Why MotoGP's returning king can make or break Mir's 2020 legacy
The absence of Marc Marquez from the most open season in MotoGP history cast a looming shadow over reigning champion Joan Mir. The six-time world champion will miss the first two grands prix of 2021 as he continues to recover from injury, but remains the essential benchmark that nobody can rule out
Such is the otherworldly aura that radiates from Marc Marquez that, even after he sat out almost an entire season, and will miss the first two races this year, we start a new MotoGP campaign seriously considering his title prospects.
The last time we saw the six-time world champion on his factory Honda, he was pulling out of the Andalusian Grand Prix last July as he conceded defeat to his recently broken right arm. Three operations later, Marquez’s arm has healed to a point where he can ride again, but on Monday he confirmed that the opening double-header at Losail, comprising this weekend’s Qatar GP and next week’s Doha GP, will take place without him as Stefan Bradl once again stands in.
Prior to the summer break, the 2022 MotoGP title looked like it was Fabio Quartararo’s to lose. But a crash at Assen and the consequential penalty he had to serve last weekend at Silverstone stopped him from capitalising on a main rival’s injury woes, while a resurgence from another, plus the rise of a former team-mate, look set to conspire against the Yamaha rider
On the eve of the British Grand Prix, Andrea Dovizioso announced that he will be retiring from MotoGP after September’s San Marino GP. The timing of his departure raised eyebrows, but his reasoning remains sensible and what has happened this year should not diminish a hard-built legacy
Alex Rins’ MotoGP future was plunged into sudden doubt when Suzuki elected to quit the series at the end of 2022. Securing a deal with Honda to join LCR, he will now tread a path that many have fallen off from. But it was a move he felt his status deserved, and it’s a challenge – he tells Autosport - he faces with his eyes wide open…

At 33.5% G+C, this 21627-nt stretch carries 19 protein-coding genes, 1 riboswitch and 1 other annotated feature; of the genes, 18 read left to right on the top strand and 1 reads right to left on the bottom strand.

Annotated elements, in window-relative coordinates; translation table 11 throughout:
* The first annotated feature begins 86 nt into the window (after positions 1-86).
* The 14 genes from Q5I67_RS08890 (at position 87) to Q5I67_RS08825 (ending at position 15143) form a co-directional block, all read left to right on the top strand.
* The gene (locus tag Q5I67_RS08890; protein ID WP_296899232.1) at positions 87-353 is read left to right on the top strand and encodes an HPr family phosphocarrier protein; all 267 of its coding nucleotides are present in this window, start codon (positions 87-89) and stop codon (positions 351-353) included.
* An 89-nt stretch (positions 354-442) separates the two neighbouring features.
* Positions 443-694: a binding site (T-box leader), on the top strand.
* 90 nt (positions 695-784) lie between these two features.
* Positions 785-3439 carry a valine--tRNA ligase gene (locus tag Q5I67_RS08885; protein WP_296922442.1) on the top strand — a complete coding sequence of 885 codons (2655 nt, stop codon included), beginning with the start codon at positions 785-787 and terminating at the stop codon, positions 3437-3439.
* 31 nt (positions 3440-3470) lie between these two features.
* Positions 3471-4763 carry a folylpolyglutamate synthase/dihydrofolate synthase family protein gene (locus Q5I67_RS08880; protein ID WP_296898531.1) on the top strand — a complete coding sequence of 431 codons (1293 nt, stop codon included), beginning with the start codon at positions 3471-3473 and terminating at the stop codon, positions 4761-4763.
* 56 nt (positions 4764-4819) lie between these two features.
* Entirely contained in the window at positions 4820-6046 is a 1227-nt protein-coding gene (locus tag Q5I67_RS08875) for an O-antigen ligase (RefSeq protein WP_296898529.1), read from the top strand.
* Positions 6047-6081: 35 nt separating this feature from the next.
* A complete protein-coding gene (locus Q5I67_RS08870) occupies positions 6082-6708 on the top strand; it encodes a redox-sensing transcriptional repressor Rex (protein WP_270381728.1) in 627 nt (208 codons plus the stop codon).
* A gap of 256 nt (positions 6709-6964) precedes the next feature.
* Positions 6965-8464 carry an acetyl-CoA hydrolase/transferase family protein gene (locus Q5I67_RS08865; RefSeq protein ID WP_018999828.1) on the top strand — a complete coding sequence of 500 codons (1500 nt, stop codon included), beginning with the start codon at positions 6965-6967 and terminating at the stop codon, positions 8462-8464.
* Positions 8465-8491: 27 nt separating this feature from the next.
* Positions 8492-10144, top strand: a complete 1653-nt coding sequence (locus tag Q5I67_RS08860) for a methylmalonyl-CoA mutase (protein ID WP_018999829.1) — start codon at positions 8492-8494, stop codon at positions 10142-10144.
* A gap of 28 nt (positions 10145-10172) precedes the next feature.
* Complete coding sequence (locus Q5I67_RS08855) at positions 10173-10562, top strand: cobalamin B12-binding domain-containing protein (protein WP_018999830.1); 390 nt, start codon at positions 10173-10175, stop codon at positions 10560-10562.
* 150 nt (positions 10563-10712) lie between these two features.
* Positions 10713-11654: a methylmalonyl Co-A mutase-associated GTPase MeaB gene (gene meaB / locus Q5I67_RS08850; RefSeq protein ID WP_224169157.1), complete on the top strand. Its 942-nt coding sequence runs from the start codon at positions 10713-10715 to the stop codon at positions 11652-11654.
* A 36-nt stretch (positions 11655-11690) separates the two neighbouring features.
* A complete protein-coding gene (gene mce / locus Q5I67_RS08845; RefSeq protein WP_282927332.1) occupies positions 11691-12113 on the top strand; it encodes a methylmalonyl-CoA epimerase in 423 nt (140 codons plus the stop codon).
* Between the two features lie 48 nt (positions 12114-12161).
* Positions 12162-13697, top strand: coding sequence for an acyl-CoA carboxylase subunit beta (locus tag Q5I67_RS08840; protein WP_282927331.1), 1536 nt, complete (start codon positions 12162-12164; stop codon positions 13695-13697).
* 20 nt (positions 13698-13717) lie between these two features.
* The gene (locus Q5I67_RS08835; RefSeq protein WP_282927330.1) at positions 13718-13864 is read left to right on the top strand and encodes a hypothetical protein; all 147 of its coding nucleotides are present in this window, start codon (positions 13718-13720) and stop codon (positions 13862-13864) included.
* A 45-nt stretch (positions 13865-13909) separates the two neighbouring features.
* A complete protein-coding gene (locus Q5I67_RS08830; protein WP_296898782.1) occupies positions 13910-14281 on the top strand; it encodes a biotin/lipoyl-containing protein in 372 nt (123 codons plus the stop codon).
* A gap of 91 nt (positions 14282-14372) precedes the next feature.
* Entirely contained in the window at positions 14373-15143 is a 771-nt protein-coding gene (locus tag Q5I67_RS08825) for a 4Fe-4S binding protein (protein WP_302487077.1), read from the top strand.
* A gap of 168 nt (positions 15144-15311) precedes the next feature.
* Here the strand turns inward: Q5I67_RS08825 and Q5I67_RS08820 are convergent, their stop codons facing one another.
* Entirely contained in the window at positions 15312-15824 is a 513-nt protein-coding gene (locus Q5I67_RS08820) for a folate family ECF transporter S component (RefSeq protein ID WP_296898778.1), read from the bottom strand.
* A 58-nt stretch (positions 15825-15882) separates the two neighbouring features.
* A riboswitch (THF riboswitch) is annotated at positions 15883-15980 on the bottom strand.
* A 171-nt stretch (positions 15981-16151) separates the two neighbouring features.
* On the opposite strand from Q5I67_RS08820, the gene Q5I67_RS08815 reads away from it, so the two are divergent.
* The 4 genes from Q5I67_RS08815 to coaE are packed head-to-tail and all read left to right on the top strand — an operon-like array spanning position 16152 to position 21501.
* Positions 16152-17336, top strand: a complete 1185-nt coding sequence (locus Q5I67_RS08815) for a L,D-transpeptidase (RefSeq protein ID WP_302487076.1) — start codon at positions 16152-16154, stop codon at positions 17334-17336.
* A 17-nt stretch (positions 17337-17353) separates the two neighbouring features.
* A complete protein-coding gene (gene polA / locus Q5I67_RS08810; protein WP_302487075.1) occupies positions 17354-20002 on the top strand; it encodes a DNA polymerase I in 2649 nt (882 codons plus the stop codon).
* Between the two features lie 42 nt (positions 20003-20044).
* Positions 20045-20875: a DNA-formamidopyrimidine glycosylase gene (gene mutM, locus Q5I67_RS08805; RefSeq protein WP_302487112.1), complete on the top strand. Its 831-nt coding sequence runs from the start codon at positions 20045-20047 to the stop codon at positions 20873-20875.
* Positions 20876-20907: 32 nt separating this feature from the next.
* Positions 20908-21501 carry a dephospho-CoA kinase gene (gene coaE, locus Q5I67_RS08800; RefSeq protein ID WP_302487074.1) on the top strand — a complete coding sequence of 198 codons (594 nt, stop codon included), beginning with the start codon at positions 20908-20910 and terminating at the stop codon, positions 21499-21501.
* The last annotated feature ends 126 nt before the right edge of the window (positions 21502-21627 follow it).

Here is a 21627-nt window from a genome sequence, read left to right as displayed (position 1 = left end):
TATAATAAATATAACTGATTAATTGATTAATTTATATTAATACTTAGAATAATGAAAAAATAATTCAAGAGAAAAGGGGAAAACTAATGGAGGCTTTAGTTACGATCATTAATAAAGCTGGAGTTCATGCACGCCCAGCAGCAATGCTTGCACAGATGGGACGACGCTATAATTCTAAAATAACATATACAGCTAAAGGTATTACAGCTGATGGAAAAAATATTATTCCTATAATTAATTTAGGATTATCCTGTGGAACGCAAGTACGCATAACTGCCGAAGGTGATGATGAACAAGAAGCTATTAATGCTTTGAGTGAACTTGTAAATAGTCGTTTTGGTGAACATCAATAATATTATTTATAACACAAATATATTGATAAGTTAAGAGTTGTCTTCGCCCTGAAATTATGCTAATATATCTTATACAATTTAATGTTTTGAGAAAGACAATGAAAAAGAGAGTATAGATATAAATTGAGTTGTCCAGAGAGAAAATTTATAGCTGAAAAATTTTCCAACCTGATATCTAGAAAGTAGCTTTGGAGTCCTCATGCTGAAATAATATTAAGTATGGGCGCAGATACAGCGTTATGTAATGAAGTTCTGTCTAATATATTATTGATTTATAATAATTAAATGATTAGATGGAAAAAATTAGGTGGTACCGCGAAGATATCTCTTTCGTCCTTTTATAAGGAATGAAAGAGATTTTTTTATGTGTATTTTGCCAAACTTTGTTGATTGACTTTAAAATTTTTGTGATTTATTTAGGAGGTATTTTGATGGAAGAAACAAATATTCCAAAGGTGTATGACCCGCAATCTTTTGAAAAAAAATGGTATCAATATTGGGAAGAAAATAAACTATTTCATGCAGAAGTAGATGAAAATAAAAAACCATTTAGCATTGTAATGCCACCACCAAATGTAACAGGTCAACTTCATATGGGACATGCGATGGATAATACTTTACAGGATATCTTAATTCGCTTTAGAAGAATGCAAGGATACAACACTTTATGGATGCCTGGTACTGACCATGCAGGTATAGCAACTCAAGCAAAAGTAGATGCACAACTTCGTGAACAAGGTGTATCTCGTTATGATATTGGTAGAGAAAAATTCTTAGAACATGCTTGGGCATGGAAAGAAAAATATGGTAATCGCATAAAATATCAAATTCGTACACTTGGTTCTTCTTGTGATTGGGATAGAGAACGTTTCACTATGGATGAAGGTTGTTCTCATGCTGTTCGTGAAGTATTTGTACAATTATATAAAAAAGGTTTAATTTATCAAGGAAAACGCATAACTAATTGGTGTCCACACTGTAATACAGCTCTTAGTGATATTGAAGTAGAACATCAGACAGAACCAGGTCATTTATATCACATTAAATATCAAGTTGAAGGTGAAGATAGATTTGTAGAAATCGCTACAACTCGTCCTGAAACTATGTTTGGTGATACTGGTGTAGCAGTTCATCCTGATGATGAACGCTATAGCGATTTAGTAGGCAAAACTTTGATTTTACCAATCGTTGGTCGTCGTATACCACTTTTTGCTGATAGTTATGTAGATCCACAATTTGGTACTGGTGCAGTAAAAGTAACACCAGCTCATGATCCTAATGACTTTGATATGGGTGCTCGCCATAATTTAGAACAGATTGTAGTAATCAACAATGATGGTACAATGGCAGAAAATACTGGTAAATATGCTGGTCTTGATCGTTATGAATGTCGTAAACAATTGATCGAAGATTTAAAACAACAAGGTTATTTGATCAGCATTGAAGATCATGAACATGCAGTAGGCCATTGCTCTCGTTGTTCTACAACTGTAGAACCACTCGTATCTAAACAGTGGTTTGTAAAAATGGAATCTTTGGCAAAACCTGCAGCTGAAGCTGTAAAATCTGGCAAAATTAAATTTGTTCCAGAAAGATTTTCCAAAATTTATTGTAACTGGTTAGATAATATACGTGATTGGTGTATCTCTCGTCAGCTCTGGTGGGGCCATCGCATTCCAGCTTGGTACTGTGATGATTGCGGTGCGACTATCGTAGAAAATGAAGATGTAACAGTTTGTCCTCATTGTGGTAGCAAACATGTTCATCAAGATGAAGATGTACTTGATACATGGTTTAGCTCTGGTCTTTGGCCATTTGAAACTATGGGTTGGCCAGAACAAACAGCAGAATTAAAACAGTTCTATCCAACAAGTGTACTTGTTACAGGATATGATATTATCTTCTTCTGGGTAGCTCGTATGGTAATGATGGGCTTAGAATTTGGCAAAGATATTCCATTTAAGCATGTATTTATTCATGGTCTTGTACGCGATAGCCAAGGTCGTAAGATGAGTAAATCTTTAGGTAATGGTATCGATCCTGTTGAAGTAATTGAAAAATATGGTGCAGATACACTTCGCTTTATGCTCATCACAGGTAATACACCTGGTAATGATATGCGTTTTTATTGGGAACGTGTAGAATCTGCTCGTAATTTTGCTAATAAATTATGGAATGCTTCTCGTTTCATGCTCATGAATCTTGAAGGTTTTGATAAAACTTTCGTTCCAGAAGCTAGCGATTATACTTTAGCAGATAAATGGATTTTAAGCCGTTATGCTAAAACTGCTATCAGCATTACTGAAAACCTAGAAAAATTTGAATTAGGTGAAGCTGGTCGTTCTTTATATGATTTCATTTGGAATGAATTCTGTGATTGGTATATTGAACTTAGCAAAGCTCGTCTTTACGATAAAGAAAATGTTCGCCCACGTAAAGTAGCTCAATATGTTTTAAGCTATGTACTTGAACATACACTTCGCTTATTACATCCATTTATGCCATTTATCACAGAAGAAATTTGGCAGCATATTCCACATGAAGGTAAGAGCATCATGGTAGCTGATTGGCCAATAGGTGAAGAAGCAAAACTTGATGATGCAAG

Coinciding with the arrival of Massimo Rivola as head of its MotoGP division, Aprilia has undergone an internal revolution that has spurred it from occupying last place in the team standings to leading the table in the space of just two years. Those entrenched in the project reveal how the ex-Ferrari F1 chief has achieved the dramatic turnaround
Franco Morbidelli was long overdue a promotion to factory machinery when it finally came late last year, having finished runner-up in the 2020 standings on an old Yamaha package. But since then the Italian has been a shadow of his former self as he toils to adapt to the 2022 M1, and recognises that he needs to change his style to be quick on it
The once all-conquering Japanese manufacturers are going through a difficult period in MotoGP this season. With Suzuki quitting, Honda struggling to get near the podium and Yamaha only enjoying success courtesy of Fabio Quartararo, Japanese manufacturers have been left in the dust by their European counterparts. Key paddock figures explain why.
Valentino Rossi’s protégés stole the show at Assen as Francesco Bagnaia stormed to victory to arrest a recent barren run. But it was the rider in second, on Bagnaia’s old bike, who had all eyes on him. Securing his and the VR46 team’s first MotoGP podium, Marco Bezzecchi has all the characteristics that made his mentor special
Podcast: Why Marquez’s Qatar MotoGP absence hints at a stronger rider
How Marquez's absence changes the Qatar MotoGP dynamic